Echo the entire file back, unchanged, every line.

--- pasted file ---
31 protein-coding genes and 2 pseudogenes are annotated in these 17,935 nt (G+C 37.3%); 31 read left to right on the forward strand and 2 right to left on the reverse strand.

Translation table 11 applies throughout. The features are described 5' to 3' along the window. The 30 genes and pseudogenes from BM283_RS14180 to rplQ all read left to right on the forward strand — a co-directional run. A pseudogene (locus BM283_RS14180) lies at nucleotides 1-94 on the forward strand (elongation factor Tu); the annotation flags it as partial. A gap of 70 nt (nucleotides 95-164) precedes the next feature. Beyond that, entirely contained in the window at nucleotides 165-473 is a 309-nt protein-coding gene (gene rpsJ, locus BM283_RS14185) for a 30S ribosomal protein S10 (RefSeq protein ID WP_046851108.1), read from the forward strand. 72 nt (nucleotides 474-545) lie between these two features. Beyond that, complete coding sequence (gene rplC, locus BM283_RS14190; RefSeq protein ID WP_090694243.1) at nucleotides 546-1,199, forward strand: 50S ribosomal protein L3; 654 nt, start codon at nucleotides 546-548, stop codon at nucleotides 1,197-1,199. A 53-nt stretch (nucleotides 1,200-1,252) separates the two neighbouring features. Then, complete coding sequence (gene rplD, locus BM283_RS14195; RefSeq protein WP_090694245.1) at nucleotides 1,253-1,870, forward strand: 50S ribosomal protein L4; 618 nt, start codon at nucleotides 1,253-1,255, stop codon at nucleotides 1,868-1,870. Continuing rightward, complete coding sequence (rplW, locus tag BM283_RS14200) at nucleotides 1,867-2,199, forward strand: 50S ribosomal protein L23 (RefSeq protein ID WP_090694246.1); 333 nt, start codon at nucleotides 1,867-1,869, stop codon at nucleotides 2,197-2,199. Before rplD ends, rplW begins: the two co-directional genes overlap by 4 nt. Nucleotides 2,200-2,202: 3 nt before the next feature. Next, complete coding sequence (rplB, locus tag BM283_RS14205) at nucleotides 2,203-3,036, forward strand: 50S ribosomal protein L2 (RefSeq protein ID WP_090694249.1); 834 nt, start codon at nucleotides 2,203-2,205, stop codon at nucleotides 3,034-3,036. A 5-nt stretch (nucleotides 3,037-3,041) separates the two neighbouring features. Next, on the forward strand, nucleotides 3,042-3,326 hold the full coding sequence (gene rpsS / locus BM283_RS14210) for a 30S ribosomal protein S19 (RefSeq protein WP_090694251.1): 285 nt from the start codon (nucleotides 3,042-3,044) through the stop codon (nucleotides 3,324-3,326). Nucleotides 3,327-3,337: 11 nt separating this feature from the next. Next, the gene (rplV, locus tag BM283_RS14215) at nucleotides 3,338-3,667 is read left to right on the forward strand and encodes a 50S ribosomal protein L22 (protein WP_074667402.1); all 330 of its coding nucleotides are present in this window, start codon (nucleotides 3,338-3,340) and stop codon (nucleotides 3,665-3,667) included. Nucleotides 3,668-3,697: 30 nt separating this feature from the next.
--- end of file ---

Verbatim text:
31 protein-coding genes and 2 pseudogenes are annotated in these 17,935 nt (G+C 37.3%); 31 read left to right on the forward strand and 2 right to left on the reverse strand.

Translation table 11 applies throughout. The features are described 5' to 3' along the window. The 30 genes and pseudogenes from BM283_RS14180 to rplQ all read left to right on the forward strand — a co-directional run. A pseudogene (locus BM283_RS14180) lies at nucleotides 1-94 on the forward strand (elongation factor Tu); the annotation flags it as partial. A gap of 70 nt (nucleotides 95-164) precedes the next feature. Beyond that, entirely contained in the window at nucleotides 165-473 is a 309-nt protein-coding gene (gene rpsJ, locus BM283_RS14185) for a 30S ribosomal protein S10 (RefSeq protein ID WP_046851108.1), read from the forward strand. 72 nt (nucleotides 474-545) lie between these two features. Beyond that, complete coding sequence (gene rplC, locus BM283_RS14190; RefSeq protein ID WP_090694243.1) at nucleotides 546-1,199, forward strand: 50S ribosomal protein L3; 654 nt, start codon at nucleotides 546-548, stop codon at nucleotides 1,197-1,199. A 53-nt stretch (nucleotides 1,200-1,252) separates the two neighbouring features. Then, complete coding sequence (gene rplD, locus BM283_RS14195; RefSeq protein WP_090694245.1) at nucleotides 1,253-1,870, forward strand: 50S ribosomal protein L4; 618 nt, start codon at nucleotides 1,253-1,255, stop codon at nucleotides 1,868-1,870. Continuing rightward, complete coding sequence (rplW, locus tag BM283_RS14200) at nucleotides 1,867-2,199, forward strand: 50S ribosomal protein L23 (RefSeq protein ID WP_090694246.1); 333 nt, start codon at nucleotides 1,867-1,869, stop codon at nucleotides 2,197-2,199. Before rplD ends, rplW begins: the two co-directional genes overlap by 4 nt. Nucleotides 2,200-2,202: 3 nt before the next feature. Next, complete coding sequence (rplB, locus tag BM283_RS14205) at nucleotides 2,203-3,036, forward strand: 50S ribosomal protein L2 (RefSeq protein ID WP_090694249.1); 834 nt, start codon at nucleotides 2,203-2,205, stop codon at nucleotides 3,034-3,036. A 5-nt stretch (nucleotides 3,037-3,041) separates the two neighbouring features. Next, on the forward strand, nucleotides 3,042-3,326 hold the full coding sequence (gene rpsS / locus BM283_RS14210) for a 30S ribosomal protein S19 (RefSeq protein WP_090694251.1): 285 nt from the start codon (nucleotides 3,042-3,044) through the stop codon (nucleotides 3,324-3,326). Nucleotides 3,327-3,337: 11 nt separating this feature from the next. Next, the gene (rplV, locus tag BM283_RS14215) at nucleotides 3,338-3,667 is read left to right on the forward strand and encodes a 50S ribosomal protein L22 (protein WP_074667402.1); all 330 of its coding nucleotides are present in this window, start codon (nucleotides 3,338-3,340) and stop codon (nucleotides 3,665-3,667) included. Nucleotides 3,668-3,697: 30 nt separating this feature from the next.